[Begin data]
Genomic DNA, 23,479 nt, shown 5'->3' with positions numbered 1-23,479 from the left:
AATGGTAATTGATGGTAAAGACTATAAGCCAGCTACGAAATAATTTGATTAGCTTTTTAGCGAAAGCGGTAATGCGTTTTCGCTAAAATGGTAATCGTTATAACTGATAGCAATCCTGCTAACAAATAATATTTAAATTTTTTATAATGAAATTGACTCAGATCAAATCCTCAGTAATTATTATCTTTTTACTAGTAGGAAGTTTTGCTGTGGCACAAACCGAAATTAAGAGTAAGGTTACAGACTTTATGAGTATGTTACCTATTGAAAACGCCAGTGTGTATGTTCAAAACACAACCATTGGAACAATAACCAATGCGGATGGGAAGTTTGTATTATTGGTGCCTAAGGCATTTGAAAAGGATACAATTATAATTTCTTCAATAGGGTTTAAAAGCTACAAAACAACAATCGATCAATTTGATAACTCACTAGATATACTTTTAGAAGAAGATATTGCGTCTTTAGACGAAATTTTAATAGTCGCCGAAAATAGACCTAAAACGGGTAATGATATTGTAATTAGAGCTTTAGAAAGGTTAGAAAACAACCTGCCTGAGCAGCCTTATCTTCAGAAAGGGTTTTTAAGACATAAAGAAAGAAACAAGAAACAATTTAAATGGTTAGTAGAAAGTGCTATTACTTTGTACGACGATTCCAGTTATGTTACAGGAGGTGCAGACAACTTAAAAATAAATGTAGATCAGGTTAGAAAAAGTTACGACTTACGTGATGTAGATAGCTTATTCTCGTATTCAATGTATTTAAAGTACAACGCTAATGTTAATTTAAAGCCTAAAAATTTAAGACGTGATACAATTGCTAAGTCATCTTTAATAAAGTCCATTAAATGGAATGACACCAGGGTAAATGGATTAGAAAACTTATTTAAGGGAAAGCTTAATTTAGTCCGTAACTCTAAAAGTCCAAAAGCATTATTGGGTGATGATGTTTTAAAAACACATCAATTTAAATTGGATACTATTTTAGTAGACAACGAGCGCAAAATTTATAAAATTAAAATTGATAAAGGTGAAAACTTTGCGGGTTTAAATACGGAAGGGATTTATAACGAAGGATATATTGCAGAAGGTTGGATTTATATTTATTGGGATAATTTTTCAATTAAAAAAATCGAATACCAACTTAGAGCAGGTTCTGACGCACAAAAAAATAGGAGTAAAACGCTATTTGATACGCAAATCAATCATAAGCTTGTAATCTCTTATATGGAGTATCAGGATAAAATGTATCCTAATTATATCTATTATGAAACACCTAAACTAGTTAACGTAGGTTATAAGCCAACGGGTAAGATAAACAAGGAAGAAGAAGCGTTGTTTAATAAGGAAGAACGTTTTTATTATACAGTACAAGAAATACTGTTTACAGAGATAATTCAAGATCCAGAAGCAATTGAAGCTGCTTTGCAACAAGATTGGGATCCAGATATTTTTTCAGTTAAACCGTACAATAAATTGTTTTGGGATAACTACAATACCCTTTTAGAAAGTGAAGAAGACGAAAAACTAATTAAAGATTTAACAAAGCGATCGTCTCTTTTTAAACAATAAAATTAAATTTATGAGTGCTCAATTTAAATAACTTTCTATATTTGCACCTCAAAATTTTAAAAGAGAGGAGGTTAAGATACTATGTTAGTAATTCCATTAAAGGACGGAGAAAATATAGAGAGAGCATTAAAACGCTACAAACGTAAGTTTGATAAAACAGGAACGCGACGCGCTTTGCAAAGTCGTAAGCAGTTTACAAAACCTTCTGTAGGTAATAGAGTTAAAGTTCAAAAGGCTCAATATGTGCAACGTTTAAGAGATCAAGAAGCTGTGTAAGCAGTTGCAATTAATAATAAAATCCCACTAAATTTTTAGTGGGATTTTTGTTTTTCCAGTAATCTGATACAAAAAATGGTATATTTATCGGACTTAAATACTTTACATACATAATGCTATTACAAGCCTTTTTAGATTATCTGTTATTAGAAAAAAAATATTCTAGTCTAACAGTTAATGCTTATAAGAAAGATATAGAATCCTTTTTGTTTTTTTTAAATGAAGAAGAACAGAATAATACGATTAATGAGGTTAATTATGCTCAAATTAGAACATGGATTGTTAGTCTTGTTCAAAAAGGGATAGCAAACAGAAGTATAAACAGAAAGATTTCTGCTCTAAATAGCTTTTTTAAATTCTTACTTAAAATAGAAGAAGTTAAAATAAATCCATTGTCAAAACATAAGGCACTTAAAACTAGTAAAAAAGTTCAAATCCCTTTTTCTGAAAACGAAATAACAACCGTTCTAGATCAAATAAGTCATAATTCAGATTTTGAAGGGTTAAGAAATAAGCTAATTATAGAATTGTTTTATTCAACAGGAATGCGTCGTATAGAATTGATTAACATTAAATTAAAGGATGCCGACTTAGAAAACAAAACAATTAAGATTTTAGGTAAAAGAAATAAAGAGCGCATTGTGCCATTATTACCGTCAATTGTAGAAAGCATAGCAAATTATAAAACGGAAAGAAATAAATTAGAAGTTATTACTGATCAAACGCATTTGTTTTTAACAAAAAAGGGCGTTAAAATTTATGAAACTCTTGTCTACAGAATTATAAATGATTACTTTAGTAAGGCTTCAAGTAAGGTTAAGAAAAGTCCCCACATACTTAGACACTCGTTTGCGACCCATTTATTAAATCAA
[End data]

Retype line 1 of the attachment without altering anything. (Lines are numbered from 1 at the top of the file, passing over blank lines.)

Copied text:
Genomic DNA, 23,479 nt, shown 5'->3' with positions numbered 1-23,479 from the left: